But while many of the officers who elected Kroll also likely share his worldview, others may have voted for someone who they felt would support them at a time when law enforcement is under scrutiny like never before.

According to the Office of Police Conduct Review, Kroll is the subject of three open complaints, which will be closed once he retires.

Staff writers Abby Simons, Paul Walsh and Liz Navratil contributed to this report.
[Reply]
displacedinMN 10:55 AM 01-12-2021
Soy boy being a-hole


Good riddance https://t.co/b94m0dyyjU

— Mayor Jacob Frey (@MayorFrey) January 11, 2021

[Reply]
ChiefsCountry 11:05 AM 01-12-2021
A fire in Minneapolis this time year might be welcomed.
[Reply]
POND_OF_RED 11:11 AM 01-12-2021
If the saddest thing you witnessed in your career was the backlash and not the actual video from one of the most racist events caught on tape by an officer in your department than good riddance for sure. If this statement from a police union president doesnít highlight the complete disconnect and lack of personal accountability held within those departments I really donít know what will.
[Reply]
ChiTown 11:20 AM 01-12-2021
Originally Posted by ChiefsCountry:
A fire in Minneapolis this time year might be welcomed.
:-):-)
[Reply]
staylor26 11:26 AM 01-12-2021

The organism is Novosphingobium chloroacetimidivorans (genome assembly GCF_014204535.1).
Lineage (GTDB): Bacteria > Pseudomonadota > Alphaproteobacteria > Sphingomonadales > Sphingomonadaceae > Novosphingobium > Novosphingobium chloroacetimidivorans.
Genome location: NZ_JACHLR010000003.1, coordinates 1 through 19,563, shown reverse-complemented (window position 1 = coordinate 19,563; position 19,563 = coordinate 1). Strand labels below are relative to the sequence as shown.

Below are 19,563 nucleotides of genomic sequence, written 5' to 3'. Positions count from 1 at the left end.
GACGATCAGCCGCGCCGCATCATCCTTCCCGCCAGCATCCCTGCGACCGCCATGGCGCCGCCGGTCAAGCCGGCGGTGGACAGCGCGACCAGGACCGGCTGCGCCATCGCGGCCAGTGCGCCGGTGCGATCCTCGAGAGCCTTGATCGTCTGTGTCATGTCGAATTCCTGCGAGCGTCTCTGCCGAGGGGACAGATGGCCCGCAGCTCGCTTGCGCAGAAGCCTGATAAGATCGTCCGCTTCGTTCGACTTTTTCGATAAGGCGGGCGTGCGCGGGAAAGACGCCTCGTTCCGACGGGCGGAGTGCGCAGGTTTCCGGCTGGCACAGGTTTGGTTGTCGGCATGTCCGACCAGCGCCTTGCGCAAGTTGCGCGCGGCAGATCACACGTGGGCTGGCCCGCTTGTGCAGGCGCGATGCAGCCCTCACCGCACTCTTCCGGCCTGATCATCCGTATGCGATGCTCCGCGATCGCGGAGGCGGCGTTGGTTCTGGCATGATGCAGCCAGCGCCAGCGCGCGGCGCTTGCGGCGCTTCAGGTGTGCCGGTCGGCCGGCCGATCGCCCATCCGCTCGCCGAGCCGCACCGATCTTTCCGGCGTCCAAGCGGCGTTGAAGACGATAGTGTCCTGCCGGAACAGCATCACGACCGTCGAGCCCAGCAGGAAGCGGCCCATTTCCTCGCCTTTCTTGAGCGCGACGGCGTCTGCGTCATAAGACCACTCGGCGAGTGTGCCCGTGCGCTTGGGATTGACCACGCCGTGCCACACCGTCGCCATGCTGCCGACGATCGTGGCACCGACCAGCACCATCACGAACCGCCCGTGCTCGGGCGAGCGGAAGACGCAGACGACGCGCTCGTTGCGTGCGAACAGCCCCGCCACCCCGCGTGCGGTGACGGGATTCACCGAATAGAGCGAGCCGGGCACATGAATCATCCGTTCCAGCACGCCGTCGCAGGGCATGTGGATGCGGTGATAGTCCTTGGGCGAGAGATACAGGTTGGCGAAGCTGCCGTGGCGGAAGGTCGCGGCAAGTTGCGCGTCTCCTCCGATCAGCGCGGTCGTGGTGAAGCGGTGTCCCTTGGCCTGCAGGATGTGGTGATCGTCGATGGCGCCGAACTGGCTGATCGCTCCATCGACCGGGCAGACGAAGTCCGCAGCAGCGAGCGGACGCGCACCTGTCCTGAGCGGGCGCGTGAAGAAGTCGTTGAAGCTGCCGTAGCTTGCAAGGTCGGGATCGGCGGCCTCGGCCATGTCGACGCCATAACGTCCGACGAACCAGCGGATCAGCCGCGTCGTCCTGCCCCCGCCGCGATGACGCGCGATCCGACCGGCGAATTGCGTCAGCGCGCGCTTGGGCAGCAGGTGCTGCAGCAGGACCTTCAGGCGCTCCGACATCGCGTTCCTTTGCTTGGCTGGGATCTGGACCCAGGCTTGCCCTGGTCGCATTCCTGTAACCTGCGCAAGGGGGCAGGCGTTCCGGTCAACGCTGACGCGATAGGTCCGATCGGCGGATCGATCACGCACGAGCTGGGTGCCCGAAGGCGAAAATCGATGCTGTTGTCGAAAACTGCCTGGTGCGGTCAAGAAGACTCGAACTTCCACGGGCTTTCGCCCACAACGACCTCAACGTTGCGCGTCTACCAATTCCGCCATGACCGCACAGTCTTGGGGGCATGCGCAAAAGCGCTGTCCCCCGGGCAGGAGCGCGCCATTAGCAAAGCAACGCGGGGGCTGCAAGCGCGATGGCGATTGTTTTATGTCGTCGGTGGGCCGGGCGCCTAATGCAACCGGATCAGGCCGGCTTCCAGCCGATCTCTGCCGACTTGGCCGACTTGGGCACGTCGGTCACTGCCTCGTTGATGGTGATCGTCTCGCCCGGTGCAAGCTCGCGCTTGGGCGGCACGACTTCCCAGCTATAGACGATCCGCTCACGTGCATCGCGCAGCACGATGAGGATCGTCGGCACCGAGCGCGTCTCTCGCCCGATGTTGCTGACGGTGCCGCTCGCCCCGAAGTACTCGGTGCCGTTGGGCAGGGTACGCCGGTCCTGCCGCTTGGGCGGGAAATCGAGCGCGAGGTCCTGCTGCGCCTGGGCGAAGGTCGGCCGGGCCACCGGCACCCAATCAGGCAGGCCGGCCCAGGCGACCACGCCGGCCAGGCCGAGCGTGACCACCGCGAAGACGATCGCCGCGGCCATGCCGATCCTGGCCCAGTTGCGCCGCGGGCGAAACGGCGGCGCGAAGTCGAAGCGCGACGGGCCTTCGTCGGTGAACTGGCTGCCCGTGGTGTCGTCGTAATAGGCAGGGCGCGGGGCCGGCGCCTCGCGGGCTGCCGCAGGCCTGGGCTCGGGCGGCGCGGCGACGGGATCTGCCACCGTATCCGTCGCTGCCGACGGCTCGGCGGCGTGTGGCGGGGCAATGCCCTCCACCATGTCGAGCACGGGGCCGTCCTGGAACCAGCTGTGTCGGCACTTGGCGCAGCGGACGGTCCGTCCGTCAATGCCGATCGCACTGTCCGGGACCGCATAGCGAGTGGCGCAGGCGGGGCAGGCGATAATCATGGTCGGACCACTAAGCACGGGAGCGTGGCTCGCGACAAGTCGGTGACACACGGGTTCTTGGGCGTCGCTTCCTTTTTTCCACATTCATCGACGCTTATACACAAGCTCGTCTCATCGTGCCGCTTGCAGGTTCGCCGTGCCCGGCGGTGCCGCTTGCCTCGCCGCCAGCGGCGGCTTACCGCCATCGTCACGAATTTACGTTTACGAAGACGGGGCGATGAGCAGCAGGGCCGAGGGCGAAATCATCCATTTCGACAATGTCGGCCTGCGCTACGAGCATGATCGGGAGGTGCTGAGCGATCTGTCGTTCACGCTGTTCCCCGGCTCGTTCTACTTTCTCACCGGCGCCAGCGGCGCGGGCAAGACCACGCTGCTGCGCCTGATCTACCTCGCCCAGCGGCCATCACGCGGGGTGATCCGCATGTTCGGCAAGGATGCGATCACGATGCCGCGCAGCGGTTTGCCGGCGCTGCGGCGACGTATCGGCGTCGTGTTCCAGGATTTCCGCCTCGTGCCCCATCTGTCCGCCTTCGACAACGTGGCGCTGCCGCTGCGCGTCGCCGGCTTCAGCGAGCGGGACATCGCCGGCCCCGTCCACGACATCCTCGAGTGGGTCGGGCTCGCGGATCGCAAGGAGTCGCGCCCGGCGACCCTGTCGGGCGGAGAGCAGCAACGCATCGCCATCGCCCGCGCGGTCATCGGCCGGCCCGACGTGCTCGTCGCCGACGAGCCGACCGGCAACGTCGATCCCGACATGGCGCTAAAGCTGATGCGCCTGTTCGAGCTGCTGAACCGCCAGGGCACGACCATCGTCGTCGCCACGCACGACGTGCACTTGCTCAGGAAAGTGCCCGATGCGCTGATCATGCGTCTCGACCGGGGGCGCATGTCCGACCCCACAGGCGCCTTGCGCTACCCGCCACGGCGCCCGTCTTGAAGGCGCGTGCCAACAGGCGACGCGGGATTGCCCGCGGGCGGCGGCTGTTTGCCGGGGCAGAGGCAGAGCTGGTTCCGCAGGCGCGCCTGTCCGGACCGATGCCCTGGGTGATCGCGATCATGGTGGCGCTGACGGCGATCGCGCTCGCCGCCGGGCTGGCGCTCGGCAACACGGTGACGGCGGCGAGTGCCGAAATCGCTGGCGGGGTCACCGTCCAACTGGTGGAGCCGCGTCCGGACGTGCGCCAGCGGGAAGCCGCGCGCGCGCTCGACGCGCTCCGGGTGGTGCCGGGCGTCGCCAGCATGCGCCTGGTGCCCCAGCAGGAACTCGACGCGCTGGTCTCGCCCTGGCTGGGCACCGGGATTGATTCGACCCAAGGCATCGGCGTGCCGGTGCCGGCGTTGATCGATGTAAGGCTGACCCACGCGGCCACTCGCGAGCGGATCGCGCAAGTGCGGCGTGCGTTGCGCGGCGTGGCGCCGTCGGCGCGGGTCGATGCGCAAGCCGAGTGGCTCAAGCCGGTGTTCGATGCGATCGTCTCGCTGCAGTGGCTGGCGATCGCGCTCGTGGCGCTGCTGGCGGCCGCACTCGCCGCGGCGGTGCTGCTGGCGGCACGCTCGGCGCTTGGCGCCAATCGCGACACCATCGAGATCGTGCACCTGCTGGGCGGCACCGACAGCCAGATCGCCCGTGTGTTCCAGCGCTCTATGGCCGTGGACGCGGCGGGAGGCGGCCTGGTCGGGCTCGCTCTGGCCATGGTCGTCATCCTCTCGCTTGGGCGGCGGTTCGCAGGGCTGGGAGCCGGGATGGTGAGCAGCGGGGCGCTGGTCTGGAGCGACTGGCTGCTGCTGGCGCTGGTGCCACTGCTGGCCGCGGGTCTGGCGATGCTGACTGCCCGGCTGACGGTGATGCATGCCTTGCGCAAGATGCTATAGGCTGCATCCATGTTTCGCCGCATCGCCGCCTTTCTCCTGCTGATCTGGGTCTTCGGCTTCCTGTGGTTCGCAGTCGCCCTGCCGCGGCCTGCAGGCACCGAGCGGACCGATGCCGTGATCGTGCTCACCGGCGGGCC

Originally Posted by POND_OF_RED:
If the saddest thing you witnessed in your career was the backlash and not the actual video from one of the most racist events caught on tape by an officer in your department than good riddance for sure. If this statement from a police union president doesn’t highlight the complete disconnect and lack of personal accountability held within those departments I really don’t know what will.
Exactly how was this a “racist event”? What proof do you have that race had anything to do with this?

I’ll wait...

Also, you clearly haven’t watched the full video where Floyd refused to get in the vehicle, was already claiming he “couldn’t breathe” long before he was on the ground, and he literally asked to be put on the ground.
[Reply]
displacedinMN 11:48 AM 01-12-2021
Originally Posted by ChiTown:
:-):-)
34 and sun today

40 tomorrow

Fire would make it too hot
[Reply]
displacedinMN 11:59 AM 01-12-2021
Defense attorneys for the ex-Minneapolis police officers charged with killing George Floyd continued to lodge accusations Thursday against prosecutors, alleging that they mishandled sharing evidence with them, provided irrelevant materials and divulged information late.

The issue arose at a contentious motion hearing where Hennepin County District Judge Peter Cahill weighed whether to postpone the March 8 trial and whether to sanction the prosecution based on the allegations, among other issues.

Cahill issued no rulings Thursday.

"It's ongoing and it's very aggravating," said Thomas Plunkett, who represents former Minneapolis officer J. Alexander Kueng. "It's not what I'm used to dealing with, with attorneys I hold in high regard. Maybe the magnitude of the case is getting to them."